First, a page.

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Interactive Storytelling - Narrative Techniques and Methods in Video Games

Mike Shepard, Author

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The Cave, Bastion

Normally, narrators are employed in fairy tale films or gritty old detective movies.  In some cases, the narrator is creeping its way into video games, and rarely as an omniscient ‘storyteller,’ like a reader of an unabridged book: the most effective narrators in recent games are narrators who are characters unto themselves.

For example, Double Fine’s The Cave (2013) has the narrator introduce itself as the Cave in question before introducing the available characters.  Once character have heard (or skip over) the characters’ stories, they venture into the Cave, wherein the Cave’s voice follows you and your characters throughout their journey.  What makes the Cave a particularly fine narrator is how it adds to every situation: if one ever finds a chance, playing through the game sans-narrator detracts from the entire experience, almost sucking the life from the narrative.  Without the Cave’s voice, players don’t know why they’re doing what they’re doing, may not think as deeply about their actions, and may not laugh at their otherwise macabre situations.  The Cave adds everything, from humor to thought to motivation, to the experience, and is the first and last thing players hear in the game.

As mentioned, the Cave adds to the experience: joking about the situations the characters find themselves in and they cause themselves, from inconveniences to deaths of those around them; expressing disbelief or disgust as players press forward on a destructive (yet predetermined) path; quipping about the fragility of our lives in the face of our desires, giving pause in an onslaught of sarcasm and underhanded insults; the Cave drives the entire experience, giving players a myriad of emotions they wouldn’t have felt otherwise.  Just as the Cave controls itself and the experiences of the characters, it drives, controls, and magnifies the experience of the players as they venture into its depths.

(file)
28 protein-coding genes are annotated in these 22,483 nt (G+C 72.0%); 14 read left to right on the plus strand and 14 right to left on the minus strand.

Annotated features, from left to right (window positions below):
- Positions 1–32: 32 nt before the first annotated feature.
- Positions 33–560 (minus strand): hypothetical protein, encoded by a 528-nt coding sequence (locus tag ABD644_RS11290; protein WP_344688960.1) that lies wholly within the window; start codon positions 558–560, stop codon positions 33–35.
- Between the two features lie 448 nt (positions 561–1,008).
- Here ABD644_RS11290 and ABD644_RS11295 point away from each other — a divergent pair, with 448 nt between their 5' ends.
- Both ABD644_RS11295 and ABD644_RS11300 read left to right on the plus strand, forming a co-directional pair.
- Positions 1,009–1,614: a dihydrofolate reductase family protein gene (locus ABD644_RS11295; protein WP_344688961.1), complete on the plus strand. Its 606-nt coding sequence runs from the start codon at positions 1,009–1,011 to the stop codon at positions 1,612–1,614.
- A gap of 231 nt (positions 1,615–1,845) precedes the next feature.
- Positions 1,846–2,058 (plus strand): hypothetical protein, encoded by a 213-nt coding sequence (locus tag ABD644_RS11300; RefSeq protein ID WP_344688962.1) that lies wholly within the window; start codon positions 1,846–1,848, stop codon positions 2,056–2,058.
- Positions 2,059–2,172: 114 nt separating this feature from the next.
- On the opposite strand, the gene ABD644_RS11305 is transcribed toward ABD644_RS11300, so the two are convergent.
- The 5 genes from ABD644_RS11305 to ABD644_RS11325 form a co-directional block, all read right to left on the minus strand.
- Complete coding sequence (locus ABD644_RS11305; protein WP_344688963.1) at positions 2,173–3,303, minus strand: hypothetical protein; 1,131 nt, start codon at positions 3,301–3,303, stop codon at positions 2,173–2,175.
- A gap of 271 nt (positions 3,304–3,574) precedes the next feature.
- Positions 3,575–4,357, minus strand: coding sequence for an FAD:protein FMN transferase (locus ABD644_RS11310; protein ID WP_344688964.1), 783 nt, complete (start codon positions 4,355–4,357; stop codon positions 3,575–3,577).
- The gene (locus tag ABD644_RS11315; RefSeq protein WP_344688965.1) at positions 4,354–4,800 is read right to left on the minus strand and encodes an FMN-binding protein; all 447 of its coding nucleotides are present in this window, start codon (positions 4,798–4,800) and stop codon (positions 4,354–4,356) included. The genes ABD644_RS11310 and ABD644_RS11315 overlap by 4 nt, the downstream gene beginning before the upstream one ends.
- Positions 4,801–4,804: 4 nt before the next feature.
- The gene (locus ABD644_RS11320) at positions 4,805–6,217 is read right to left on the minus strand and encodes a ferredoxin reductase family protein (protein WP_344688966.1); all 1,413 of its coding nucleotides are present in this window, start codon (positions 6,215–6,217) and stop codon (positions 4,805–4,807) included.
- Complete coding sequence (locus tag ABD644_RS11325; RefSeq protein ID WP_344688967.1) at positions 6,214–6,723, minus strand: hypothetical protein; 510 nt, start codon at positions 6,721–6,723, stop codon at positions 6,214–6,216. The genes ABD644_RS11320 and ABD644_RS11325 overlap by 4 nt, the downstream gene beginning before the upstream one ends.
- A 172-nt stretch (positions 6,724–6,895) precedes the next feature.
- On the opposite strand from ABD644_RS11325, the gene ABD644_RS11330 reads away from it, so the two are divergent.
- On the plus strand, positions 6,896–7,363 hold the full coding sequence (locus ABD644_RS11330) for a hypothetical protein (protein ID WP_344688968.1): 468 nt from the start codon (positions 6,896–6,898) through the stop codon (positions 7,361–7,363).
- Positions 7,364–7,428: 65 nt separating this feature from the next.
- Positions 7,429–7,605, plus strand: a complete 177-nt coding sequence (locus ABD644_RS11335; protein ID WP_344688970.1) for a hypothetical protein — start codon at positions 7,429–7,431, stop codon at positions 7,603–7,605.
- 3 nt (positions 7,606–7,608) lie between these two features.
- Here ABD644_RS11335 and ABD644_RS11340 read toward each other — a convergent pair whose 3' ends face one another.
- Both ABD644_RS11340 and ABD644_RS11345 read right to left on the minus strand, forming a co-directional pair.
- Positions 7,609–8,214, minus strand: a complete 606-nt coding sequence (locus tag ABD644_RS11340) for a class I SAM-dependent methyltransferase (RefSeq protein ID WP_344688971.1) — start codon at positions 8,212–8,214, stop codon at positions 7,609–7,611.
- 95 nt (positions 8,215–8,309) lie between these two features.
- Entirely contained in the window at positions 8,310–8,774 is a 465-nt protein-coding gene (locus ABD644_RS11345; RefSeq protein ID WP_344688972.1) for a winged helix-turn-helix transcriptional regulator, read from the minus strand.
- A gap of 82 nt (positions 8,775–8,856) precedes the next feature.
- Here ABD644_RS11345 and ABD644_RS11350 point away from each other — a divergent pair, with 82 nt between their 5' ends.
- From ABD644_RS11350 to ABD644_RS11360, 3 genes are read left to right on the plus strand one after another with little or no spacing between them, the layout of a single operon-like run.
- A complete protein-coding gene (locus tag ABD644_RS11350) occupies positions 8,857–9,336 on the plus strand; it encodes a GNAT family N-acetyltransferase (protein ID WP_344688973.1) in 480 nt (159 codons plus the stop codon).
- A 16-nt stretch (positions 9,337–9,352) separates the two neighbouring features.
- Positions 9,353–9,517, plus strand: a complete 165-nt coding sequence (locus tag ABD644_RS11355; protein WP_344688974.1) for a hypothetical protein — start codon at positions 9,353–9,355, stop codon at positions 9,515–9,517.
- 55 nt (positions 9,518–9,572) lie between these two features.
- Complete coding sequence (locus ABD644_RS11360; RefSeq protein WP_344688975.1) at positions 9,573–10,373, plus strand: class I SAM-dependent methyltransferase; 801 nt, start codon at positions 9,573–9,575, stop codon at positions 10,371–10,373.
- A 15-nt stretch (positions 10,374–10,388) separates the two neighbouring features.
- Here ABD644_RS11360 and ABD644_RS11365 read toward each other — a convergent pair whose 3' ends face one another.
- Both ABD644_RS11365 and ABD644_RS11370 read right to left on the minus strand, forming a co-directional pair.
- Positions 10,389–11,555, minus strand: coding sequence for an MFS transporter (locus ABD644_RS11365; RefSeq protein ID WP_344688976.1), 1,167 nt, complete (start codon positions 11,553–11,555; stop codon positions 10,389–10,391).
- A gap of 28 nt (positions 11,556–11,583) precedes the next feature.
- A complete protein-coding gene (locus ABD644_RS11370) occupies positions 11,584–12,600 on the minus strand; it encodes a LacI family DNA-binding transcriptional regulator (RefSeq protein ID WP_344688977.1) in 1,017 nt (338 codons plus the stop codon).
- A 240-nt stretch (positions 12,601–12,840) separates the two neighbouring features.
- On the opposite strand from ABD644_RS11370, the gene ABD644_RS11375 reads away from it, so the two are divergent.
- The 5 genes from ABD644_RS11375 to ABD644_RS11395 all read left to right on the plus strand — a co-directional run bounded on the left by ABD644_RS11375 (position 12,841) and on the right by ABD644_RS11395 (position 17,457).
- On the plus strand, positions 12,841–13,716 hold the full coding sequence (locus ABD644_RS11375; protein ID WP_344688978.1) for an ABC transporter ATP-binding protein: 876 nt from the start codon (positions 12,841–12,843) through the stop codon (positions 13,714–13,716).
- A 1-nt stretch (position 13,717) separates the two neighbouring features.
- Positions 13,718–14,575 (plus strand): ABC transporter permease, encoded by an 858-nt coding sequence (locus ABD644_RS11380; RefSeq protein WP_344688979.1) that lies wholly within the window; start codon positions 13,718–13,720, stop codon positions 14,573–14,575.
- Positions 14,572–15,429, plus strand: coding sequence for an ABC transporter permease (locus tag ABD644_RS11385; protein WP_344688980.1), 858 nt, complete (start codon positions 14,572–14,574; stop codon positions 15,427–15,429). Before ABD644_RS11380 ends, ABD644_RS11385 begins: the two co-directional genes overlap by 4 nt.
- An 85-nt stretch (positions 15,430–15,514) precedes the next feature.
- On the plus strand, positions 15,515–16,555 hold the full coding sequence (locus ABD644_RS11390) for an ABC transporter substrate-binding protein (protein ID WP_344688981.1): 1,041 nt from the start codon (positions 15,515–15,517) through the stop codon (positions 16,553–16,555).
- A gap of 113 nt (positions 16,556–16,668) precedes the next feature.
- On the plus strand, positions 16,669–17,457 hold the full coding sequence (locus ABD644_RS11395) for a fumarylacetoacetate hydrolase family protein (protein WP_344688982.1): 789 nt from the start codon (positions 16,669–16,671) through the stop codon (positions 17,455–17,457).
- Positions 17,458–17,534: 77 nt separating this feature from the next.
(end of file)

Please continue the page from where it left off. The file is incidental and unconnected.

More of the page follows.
Supergiant Games’s Bastion (2011) has their character introduced fairly early on as Rucks, an old survivor of the worldwide Calamity who retells the story of the Kid’s (player character) exploits across the world to power their haven and make things right.  The entire narrative, as players move through it, is told as a story that Rucks is conveying to another character as they wait for the Kid to return from his final mission.  As something happens in, what appears to be, real-time for the Kid and player, Rucks is able to talk about it with experience; for him, it’s already happened.  That’s the powerful thing with Rucks as a narrator in Bastion: he reacts to the player’s actions.  Move through the game on the linear path?  He’ll talk about it.  Pick up a new weapon, or swap out a particular weapon?  He’ll talk about it.  Get punched by bad guys a few times?  He’ll talk about it.  Fall off the edge of the playing field and seem to fall to your doom?  Rucks will even talk about that, and any other number of ways the Kid seems to die.  In many ways, Bastion is a good game(hyperlink, accolades), but it truly was the narration that propelled (hyperlink, Wired review) it leaps and bounds above other narratives.

The dynamic narrator, reacting to the player’s decisions in-game, helps to immerse players in the world they’re exploring; that’s powerful in itself.  But Bastion goes even further with Rucks: he’s weathered, has seen a lot, and it shows in his voice.  He’s seen the world die around him, and sees its only hope off into the great unknown.  Aside from being a narrator, he is a character, both in and around the narrative; he is his own person, for all that he is describing the story as it has already unfolded.

Like many other features, a narrator can be used well in a story, or it can be poorly tacked on to the product.  The pitfalls are large with narrators in video games, but if one can clear the gap as The Cave and Bastion have, they open up a new level of storytelling.

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